March 23, 2018 3:01 pm
The trade war drums beating from Washington to Beijing are getting louder, but this is not the orcs of Middle Earth storming out of the gate ready to crack heads.
Everyone and their brother believes something’s got to give on intellectual property protections with regards to China. “The U.S. semiconductor industry shares the Trump Administration’s concerns regarding unfair and discriminatory trade practices that put at risk American intellectual property in China,” John Neuffer, CEO of the Semiconductor Industry Association, said yesterday immediately after the memorandum signed by Trump to prepare a roughly 40-day period to increase import duties on China if the two sides cannot come to a trade agreement.
China is one of the most coveted, yet one of the most closed economies in the world. That is how it got so rich, so fast. Good for China. But the U.S. has lower tariffs on most Made in China goods than China has on most Made in the U.S.A. goods.
China is preparing its own laundry list of things to target in a potential tit-for-tat tariff exchange. But an all-out trade war with full-blown protectionist policies not seen since the 1920s? Don’t bet on it.
“An escalating trade war, while a concern for the U.S. economic outlook, is not the most likely outcome,” says PNC Financial’s senior international economist Bill Adams.
What is worse than Washington-Beijing trade tensions is the Fed.
A couple of months ago, hedge fund manager Jordi Visser of Weiss Multi-Strategy Advisers told me that he felt the market was too complacent. Investors were going to soon rediscover volatility. Roughly two weeks later, the Dow fell from its 26,000 points high and never got there again.
This quarter has seen roughly four days of more than 400 point drops in the Dow. Although it’s a moving target, trade tensions and political risks are certainly one reason for the fall.
But another reason is the Fed, now officially under new leadership. The market will keep dropping so long as investors believe a hawkish Fed undercuts fiscal stimulus for the economy.
The Fed Is The ‘Wet Blanket’
For years investors from around the world piled into U.S. stocks on the simple premise that ‘quantitative easing’ policies (aka helicopter money) would lead to higher growth here than in faster growing economies in the emerging world, like China.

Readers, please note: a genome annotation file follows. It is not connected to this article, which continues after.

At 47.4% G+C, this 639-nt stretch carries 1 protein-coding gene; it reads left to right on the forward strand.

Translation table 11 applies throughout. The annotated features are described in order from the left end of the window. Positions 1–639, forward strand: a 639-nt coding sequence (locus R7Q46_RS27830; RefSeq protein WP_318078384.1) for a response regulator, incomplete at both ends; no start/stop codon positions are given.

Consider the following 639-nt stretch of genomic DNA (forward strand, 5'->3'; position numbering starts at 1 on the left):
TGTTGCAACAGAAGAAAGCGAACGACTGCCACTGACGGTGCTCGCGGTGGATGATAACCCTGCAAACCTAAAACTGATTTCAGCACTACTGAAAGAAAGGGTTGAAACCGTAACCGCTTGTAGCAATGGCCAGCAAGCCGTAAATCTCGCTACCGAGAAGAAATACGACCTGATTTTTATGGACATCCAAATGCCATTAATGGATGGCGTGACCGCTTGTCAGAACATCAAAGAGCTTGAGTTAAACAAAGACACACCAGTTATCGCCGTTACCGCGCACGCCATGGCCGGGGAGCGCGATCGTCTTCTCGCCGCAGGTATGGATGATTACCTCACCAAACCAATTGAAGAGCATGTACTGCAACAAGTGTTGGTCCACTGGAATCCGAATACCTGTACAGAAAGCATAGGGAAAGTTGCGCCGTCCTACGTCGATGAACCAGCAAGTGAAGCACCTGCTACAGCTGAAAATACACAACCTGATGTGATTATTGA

“Most investors never entertained the notion that the U.S. would end up leading the world in bad policies, such as huge completely unfunded tax cut at the top of the market and now rampant protectionism,” says Jan Dehn, head of research at Ashmore in London.
As a market participant, Dehn is one of the more outspoken critics of protectionism. “These risks were never priced in,” he says, in regard to tighter monetary policy and trade policy. Trump was elected on a protectionist platform, however.
“This is why U.S. stocks are now extremely vulnerable. Treasuries are better,” Dehn believes. “A slowdown in growth due to bad policies will lead to lower yields. One can just hope that we only get a slowdown, and not a recession because in a recession the average rate cut is more than 500 basis points and the Fed currently only has 175 bips on the books,” says Dehn.
The Fed raised the funds rate by 25 basis points this week. The consensus is that the monetary policy committee is more hawkish, raising its growth and inflation forecasts and lowering it unemployment projections. That’s lead it to revise its projected rate path.
Rates are going higher, for sure.
They still see the economy firing along on all six cylinders. But if it is too strong, their mechanics will yank out the Big Six engine and put in a little four-cylinder one instead.
BNP Paribas expects four rate hikes this year, with the three remaining hikes coming in June, September, and December.
If the market perceives the economy will slow, Treasury yields will decline rather than rise with the Fed funds rate. We might not see a 3% yield in the 10-year this year, if the market perceives a slowdown in the works.
Powell was asked multiple times about tariffs and trade policy risk. His said that some Fed meeting participants brought up tariffs, but no one thought that changes in trade policy should affect the current outlook.
This comment was made before the China memo was released yesterday, however.
Powell said that a number of district bank presidents reported that trade policy has become a concern for some businesses in their districts. He characterized future trade actions, and possible retaliation, as a new risk that has become a more prominent risk to the outlook, but gave no quantification.
On the wage front, Powell said that while wage growth is where it should be given inflation and productivity, wages will go up because the labor market has tightened.
Suddenly, Americans are making too much money.
If inflation and rate-hike worries persist, the result will be heightened market volatility, says USAA’s head of equities, John Toohey. “Investors should not be startled when volatility occurs,” he says.
While rates are worth some attention, investors shouldn’t lose sight of the positives for the economy. A solid economy is a good fundamental base for the stock market. Earnings growth trends are all intact.
Mike Reynal, a fund manager with Sophus Capital, is in the three hikes camp. Reynal manages an emerging markets equity fund. He is not so too worried about the China trade war, either.
“Most of our (China) investments are not linked to trade, so we are not worried about the earnings impact,” he says. “We worry about sentiment. We worry that protectionist policies could lead to a nationalistic response in China, and a short-term impact on portfolio flows.”Tags: Business
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This post was written by All Charts News